My house is on the left and my classroom is the green building on the right

My bedroom

My bedroom

My host family

We had monkeys!

One thing about PST that is very different from actual service is that our day-to-day life is scheduled hour by hour. Monday – Friday I had full days of 8 am – 5:30 pm language classes and technical trainings. Some days could even be up to 6 hours of language (this were my worst days). By the end of the day I was always ready for dinner, a shower, and going straight to bed. Saturdays were half a day of language class and a test on the week’s material. Sundays were free for us to do what we pleased but because the week was so full I often spent these days catching up on e-mails and hand washing my laundry in the yard. But with the hectic schedule comes some of the most exciting moments you will experience while in country.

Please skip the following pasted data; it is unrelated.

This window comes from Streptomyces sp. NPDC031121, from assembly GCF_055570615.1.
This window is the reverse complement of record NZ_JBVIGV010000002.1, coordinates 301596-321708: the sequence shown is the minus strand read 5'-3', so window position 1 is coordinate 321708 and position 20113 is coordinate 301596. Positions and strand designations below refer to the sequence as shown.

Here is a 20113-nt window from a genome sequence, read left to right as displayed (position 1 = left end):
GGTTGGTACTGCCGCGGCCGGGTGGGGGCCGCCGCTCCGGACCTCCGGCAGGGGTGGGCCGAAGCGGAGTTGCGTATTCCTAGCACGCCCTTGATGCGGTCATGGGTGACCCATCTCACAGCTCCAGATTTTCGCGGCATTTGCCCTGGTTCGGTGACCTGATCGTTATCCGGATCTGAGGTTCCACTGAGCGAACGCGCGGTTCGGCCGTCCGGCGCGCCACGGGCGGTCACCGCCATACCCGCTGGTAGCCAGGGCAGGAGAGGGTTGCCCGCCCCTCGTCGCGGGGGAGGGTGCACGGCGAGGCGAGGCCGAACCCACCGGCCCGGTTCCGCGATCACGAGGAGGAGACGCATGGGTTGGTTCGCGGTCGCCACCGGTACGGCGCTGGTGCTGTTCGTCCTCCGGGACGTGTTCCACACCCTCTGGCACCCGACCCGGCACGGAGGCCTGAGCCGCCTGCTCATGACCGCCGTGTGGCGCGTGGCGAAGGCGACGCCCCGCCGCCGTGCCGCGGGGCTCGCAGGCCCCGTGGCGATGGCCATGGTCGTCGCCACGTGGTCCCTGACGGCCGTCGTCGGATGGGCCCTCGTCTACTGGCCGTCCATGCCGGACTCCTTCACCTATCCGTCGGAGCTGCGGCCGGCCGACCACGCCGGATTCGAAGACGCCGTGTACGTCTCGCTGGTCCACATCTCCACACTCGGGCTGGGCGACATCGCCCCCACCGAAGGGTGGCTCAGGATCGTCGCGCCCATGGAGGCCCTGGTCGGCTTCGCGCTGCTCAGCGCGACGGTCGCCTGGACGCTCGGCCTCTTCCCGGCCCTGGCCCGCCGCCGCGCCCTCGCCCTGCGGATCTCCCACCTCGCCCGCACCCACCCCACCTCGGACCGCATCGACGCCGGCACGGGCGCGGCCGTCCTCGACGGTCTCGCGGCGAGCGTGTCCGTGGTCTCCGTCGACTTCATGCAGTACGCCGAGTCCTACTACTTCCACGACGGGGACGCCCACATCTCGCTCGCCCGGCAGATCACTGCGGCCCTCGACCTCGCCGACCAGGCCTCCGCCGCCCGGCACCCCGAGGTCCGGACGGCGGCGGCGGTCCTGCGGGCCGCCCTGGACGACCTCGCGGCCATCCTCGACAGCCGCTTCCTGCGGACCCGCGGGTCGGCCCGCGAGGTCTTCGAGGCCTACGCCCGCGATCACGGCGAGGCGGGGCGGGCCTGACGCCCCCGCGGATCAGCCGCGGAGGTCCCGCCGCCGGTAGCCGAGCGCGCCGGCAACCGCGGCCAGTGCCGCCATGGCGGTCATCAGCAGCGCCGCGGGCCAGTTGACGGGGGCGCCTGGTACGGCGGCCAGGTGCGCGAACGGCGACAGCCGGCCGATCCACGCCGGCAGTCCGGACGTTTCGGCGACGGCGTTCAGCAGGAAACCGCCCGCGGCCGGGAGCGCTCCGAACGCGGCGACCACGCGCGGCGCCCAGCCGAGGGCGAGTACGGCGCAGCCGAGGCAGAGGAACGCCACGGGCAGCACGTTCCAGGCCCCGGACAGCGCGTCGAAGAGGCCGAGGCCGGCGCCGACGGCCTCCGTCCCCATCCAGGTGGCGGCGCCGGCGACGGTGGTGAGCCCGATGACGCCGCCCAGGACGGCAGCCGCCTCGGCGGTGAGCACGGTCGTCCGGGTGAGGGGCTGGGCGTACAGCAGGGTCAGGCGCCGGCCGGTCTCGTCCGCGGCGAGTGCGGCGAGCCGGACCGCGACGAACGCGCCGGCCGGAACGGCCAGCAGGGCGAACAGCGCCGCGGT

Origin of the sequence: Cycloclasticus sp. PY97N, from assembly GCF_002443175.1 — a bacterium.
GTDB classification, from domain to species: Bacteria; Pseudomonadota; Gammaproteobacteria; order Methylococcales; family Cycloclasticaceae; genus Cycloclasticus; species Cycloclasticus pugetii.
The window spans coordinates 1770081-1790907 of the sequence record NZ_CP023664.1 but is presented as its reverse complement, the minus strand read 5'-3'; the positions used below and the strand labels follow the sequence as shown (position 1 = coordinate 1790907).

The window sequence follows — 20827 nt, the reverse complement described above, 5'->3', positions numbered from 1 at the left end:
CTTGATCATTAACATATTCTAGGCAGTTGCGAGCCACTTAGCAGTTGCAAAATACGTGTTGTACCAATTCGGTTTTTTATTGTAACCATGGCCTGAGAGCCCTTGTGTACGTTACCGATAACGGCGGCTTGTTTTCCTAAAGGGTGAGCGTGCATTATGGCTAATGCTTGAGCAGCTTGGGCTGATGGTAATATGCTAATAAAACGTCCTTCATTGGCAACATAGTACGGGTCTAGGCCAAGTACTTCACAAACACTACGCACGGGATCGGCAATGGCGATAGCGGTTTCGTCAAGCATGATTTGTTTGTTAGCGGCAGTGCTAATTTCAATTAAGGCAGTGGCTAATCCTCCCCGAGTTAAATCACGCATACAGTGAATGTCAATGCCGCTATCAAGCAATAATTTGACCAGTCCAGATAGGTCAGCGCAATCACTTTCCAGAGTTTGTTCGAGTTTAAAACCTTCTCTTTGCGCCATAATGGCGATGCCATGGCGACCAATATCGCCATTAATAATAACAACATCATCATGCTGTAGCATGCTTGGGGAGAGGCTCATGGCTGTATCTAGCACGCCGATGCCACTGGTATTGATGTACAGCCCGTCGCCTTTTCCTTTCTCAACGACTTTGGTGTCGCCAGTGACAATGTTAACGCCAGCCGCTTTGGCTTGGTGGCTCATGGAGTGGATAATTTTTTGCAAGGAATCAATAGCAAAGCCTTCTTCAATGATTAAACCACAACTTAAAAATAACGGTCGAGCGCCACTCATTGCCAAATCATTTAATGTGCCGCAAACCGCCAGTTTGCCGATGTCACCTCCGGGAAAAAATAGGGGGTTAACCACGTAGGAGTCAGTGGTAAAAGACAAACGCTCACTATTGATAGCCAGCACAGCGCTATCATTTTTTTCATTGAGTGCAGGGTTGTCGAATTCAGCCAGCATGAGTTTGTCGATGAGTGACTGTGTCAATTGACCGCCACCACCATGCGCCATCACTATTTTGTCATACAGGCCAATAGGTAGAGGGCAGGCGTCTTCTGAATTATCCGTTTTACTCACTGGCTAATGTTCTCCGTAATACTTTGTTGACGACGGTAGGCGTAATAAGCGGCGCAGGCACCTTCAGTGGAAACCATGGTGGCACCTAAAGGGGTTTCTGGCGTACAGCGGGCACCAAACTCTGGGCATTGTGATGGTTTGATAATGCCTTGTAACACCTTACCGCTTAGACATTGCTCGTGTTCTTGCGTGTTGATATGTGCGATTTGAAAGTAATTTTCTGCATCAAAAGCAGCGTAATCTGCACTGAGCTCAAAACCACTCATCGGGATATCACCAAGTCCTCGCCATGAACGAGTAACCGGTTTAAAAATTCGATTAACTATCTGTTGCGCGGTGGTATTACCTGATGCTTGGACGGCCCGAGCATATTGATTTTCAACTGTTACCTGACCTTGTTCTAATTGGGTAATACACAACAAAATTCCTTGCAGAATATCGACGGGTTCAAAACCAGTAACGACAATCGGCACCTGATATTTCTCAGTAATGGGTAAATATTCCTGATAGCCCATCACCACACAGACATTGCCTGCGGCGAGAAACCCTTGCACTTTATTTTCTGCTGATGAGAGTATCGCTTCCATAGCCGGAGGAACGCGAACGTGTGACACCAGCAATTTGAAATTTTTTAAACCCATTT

Jeannie and Jeff - my only two classmates

Jeannie and Jeff – my only two classmates

My classroom for language

My classroom for language

In May we got the pleasure of “site announcement”! Site announcement is like Christmas for PC trainees. The staff puts on a ceremony where we each find out where our homes will be for the next 27 months. One by one our names are pulled out of a hat and we go to a map of Ethiopia and pin our faces over our towns. There are four regions that we can be sent to throughout Ethiopia. Those who learn Tigrigna language go to Tigray, Afan Oromo to Oromia, and Amharic speakers end up going to either Amhara or Southern Nations. My name wasn’t called for Amhara so I assumed I would be going to Southern Nations… yet again, I was wrong (I’m learning to never assume anything about Ethiopia). When my name was called for Oromia I’m pretty sure I had a look of straight confusion. My town was chosen for me because the working language is supposed to be Amharic. I quickly learned during site visit that that is not 100% true.

The Oromia region group

Pinning my picture on the map